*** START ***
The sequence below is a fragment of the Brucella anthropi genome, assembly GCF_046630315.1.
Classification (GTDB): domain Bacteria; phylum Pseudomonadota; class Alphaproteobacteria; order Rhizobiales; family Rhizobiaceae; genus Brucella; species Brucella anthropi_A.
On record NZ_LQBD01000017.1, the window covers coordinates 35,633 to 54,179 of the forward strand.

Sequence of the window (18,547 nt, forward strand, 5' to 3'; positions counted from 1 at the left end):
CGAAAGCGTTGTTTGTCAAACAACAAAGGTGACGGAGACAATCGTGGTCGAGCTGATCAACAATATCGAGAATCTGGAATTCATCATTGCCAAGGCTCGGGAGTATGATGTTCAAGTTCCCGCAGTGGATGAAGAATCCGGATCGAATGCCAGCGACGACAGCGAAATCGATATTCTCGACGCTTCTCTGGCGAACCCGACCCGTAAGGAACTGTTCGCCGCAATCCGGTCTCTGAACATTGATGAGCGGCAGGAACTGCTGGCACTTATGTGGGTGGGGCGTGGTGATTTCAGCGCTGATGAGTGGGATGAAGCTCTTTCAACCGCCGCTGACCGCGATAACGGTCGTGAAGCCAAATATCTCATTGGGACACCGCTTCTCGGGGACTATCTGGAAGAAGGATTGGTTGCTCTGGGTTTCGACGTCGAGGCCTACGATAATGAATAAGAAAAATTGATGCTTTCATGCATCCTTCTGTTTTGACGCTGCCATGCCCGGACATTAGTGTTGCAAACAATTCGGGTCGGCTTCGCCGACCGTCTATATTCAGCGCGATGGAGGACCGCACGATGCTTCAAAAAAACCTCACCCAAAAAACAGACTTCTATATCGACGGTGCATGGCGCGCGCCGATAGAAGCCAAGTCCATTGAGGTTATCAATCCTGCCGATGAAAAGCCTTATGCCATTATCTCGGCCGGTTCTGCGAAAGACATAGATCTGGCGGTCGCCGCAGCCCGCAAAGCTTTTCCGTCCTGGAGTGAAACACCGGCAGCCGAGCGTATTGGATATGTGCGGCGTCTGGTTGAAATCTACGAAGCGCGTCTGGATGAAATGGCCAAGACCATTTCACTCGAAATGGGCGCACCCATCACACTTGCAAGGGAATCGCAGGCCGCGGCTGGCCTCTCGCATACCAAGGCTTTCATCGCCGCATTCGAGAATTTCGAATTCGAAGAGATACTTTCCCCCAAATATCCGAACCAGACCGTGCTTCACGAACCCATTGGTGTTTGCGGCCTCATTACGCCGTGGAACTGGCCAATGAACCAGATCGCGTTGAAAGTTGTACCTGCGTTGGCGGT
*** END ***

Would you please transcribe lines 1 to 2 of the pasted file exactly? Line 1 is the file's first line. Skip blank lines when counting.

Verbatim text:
The sequence below is a fragment of the Brucella anthropi genome, assembly GCF_046630315.1.
Classification (GTDB): domain Bacteria; phylum Pseudomonadota; class Alphaproteobacteria; order Rhizobiales; family Rhizobiaceae; genus Brucella; species Brucella anthropi_A.